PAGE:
Will 2024 finally see elections in Libya?

The postponement of elections in Libya comes against a backdrop of serious human rights violations, in particular the poor management of migrants, refugees and asylum seekers ©Shutterstock

Discussions on the electoral process, led by the United Nations Support Mission in Libya (UNSMIL), regained momentum early this year despite growing public frustration, persistent political division, and a worrying human rights situation.

Libyan citizens have not participated in parliamentary or presidential elections since 2014, but 2024 could prove pivotal. Ending Libya's decade-long stalemate and forming a unified government is a race against time, as UNSMIL's mandate will end in October. The need for rival factions to negotiate is a top priority for the UN special envoy Abdulaye Bathily.

Yet the first weeks of the year brought renewed optimism with the first phase of voter registration for the municipal elections. At the summit of the African Union High-Level Committee on Libya in February, the UN and various national and regional actors called for speeding up the peace and reconciliation process in the country.

Struggles over oil profits stall Libyan development and political progress.

The renewed discussions on the electoral calendar are taking place in the context of growing public discontent. The start of the new year was marked by protests that led to the complete closure of Libya's largest oil field, El-Sharara. Libya's economy heavily relies on oil production, making up to 60 per cent of its GDP, yet citizens see little benefit as profits fail to translate into development. Accusations of misallocated funds and corruption plague the National Oil Corporation (NOC), while the Central Bank of Libya (CBL) faces criticism for lacking transparency. Political actors exacerbate tensions by targeting oilfields and disrupting peace efforts. Despite UN-backed initiatives for elections, progress remains elusive due to fragmented political institutions and international interference. The upcoming five-party meeting to address electoral laws faces resistance, risking the failure of Libya's democratic transition.

While the initiative garners support from Western governments, it faces significant challenges, with the Tripoli-based Government of National Unity (GNU) rejecting the Tobruk-based House of Representatives (HoR) electoral laws. This rejection, coupled with the GNU's potential withdrawal from discussions, poses a severe threat to the success of Libya's electoral process. If left unaddressed, this stance risks undermining the entire premise of holding elections in the country.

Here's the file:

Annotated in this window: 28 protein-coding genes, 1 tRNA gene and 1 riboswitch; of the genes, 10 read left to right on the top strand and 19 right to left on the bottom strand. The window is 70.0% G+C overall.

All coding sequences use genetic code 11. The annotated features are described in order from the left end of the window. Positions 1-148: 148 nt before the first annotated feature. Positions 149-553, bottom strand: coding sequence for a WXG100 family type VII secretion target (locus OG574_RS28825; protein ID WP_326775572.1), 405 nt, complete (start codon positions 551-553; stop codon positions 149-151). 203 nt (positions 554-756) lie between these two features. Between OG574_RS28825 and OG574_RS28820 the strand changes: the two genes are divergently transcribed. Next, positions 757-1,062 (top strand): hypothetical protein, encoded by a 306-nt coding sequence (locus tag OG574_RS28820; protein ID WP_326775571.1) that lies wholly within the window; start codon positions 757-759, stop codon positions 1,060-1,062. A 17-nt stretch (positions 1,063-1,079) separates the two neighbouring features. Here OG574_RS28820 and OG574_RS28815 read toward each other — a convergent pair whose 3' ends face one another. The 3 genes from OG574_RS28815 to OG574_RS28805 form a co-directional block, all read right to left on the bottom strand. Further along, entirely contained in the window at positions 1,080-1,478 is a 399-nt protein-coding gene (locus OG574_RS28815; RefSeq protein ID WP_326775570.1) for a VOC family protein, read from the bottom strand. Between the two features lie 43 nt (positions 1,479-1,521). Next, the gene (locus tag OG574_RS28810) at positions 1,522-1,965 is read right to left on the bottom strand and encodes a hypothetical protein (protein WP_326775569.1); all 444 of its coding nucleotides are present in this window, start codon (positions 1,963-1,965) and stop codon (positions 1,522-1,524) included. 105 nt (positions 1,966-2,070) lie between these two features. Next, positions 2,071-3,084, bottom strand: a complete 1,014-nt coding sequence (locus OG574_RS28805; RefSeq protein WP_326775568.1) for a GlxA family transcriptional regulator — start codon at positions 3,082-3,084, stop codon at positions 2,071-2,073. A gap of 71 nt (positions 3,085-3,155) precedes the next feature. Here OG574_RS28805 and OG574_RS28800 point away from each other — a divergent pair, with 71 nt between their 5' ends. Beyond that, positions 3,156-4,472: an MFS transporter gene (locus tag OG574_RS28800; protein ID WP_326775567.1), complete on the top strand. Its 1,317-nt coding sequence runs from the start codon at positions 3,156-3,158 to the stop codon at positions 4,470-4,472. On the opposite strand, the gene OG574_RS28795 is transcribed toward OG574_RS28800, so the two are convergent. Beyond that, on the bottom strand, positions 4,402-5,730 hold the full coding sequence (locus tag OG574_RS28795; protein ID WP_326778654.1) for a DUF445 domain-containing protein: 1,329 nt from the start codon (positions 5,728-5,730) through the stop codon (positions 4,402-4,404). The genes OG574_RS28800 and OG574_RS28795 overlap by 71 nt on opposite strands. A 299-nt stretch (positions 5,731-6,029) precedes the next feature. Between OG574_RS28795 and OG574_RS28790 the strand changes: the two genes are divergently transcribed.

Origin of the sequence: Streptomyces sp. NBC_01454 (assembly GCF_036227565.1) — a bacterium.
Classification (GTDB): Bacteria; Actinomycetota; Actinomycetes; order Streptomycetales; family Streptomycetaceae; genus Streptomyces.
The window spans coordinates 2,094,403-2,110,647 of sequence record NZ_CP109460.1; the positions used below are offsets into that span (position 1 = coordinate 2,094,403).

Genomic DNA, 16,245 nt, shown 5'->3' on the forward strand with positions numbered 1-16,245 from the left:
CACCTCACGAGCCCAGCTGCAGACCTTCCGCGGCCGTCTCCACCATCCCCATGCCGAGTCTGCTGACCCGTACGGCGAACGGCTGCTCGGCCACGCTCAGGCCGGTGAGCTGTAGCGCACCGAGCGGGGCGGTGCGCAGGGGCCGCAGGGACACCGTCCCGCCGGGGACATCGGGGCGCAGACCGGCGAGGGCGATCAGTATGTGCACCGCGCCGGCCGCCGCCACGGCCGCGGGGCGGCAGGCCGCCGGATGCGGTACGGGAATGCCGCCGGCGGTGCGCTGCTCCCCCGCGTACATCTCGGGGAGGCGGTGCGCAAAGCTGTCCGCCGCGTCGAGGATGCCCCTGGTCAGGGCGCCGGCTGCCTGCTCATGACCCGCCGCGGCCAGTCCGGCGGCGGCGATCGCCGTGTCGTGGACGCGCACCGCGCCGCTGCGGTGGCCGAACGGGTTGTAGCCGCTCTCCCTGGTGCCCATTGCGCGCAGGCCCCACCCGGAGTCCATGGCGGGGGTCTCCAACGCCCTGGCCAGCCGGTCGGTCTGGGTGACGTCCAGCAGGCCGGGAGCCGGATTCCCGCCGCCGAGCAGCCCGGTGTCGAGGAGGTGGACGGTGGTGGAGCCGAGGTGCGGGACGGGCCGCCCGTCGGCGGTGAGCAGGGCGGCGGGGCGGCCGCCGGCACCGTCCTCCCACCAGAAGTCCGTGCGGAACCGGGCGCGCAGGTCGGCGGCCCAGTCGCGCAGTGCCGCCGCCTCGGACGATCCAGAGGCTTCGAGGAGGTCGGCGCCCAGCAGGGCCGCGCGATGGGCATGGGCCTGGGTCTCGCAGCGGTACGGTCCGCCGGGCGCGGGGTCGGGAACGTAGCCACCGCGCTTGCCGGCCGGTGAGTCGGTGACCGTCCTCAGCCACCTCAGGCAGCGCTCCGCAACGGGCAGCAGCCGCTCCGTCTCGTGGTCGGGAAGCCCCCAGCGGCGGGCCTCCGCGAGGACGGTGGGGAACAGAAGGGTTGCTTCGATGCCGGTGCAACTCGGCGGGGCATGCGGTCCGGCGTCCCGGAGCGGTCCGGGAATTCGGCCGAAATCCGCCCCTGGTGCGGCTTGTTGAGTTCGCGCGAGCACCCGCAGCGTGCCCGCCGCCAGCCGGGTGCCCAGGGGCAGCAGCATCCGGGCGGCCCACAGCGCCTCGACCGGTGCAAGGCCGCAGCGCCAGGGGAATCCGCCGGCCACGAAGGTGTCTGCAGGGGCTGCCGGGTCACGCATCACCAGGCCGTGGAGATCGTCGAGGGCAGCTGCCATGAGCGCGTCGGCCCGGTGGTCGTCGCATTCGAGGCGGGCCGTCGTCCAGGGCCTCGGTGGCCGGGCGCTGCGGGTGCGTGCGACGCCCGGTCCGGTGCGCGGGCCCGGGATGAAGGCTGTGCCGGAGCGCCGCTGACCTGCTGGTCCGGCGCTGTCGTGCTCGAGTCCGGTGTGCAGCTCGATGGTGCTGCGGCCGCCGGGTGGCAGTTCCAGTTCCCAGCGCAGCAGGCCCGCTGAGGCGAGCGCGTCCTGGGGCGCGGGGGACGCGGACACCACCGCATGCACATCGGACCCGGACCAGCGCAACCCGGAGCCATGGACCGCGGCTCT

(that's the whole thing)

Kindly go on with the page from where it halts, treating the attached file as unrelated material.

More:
The postponement of elections in Libya occurs against a backdrop of severe human rights abuses documented by various organisations that have highlighted alarming violations carried out by militias.

The postponement of elections in Libya occurs against a backdrop of severe human rights abuses documented by various organisations such as the Libyan Anti-torture Network and Human Rights Watch, who have highlighted alarming violations carried out by militias. These abuses include crackdowns on civic work, indefinite detention in inhumane and degrading conditions, forced labour, torture, and extrajudicial killings, often perpetrated by militia groups with total impunity, as well as a pushback of thousands of migrants by the EU-funded Libyan Coast Guard. The domestic landscape is characterised by armed power struggles, where marginalised actors become increasingly hostile. Civilians, including 120,000 Internally Displaced People, bear the brunt of these hostilities.

The absence of accountability exacerbates feelings of injustice, making reconciliation elusive. A draft law for reconciliation, criticised by UNSMIL for its vagueness and lack of victim representation, highlights the unwillingness of those in power to facilitate the transitional process. Without addressing victims' centrality and establishing precise mechanisms for documentation and investigation, impunity will persist, eroding trust in Libya's democratisation efforts and risking further violence.

Libya's race to break the political deadlock

Elections in Libya are still far off, but efforts are underway to establish a dialogue between the rival governments in Tripoli in the west and Tobruk in the east and break the political deadlock cemented for years.

As the UNSMIL's mandate nears its October conclusion, securing the participation of all stakeholders in negotiations is paramount. Despite this pressure, recent developments offer glimmers of hope, including the initiation of voter registration for municipal council elections and calls from domestic and regional actors for an accelerated peace process, as evidenced by the African Union High-Level Committee summit in Brazzaville, Congo, in February.

However, challenges persist, exemplified by the criticism from the UN Special Envoy regarding a new national reconciliation bill drafted without consultation with civil society organisations and victims. This bill, lacking clarity and inclusivity, reflects authorities' reluctance to ensure a smooth transition, leaving the General Commission for Justice and Reconciliation with limited capabilities.

While barely two months separate us from the highly anticipated National Reconciliation Conference in Sirte this April, uncertainty remains prevalent, and various pressing issues remain unresolved, notably the investigations into the Derna dam disaster, the management of migrants, refugees, and asylum seekers, and questions of development and social justice.

Author: Tesnim Grira, Master's student of International Relations at the University of Tunis el Manar and intern with the Libya programme at the OMCT